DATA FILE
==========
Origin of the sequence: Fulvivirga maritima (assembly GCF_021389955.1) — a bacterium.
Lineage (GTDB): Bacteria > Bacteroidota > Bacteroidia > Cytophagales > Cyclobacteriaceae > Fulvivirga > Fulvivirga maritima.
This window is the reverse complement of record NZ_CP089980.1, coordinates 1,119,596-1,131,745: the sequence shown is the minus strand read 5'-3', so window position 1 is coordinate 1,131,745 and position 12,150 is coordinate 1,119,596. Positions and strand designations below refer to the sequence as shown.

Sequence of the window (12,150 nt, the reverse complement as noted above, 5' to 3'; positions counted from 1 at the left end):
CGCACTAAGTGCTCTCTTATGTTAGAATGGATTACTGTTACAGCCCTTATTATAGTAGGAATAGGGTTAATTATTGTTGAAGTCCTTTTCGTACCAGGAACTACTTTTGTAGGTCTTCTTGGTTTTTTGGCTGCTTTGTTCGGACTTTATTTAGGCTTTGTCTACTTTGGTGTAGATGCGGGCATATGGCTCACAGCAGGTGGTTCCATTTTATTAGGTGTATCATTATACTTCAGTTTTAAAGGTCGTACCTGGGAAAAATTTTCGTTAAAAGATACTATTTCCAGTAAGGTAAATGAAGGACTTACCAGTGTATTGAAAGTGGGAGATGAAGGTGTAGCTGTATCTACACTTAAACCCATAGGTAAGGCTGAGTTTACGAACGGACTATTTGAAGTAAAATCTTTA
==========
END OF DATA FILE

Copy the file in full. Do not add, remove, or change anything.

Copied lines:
Origin of the sequence: Fulvivirga maritima (assembly GCF_021389955.1) — a bacterium.
Lineage (GTDB): Bacteria > Bacteroidota > Bacteroidia > Cytophagales > Cyclobacteriaceae > Fulvivirga > Fulvivirga maritima.
This window is the reverse complement of record NZ_CP089980.1, coordinates 1,119,596-1,131,745: the sequence shown is the minus strand read 5'-3', so window position 1 is coordinate 1,131,745 and position 12,150 is coordinate 1,119,596. Positions and strand designations below refer to the sequence as shown.

Sequence of the window (12,150 nt, the reverse complement as noted above, 5' to 3'; positions counted from 1 at the left end):
CGCACTAAGTGCTCTCTTATGTTAGAATGGATTACTGTTACAGCCCTTATTATAGTAGGAATAGGGTTAATTATTGTTGAAGTCCTTTTCGTACCAGGAACTACTTTTGTAGGTCTTCTTGGTTTTTTGGCTGCTTTGTTCGGACTTTATTTAGGCTTTGTCTACTTTGGTGTAGATGCGGGCATATGGCTCACAGCAGGTGGTTCCATTTTATTAGGTGTATCATTATACTTCAGTTTTAAAGGTCGTACCTGGGAAAAATTTTCGTTAAAAGATACTATTTCCAGTAAGGTAAATGAAGGACTTACCAGTGTATTGAAAGTGGGAGATGAAGGTGTAGCTGTATCTACACTTAAACCCATAGGTAAGGCTGAGTTTACGAACGGACTATTTGAAGTAAAATCTTTA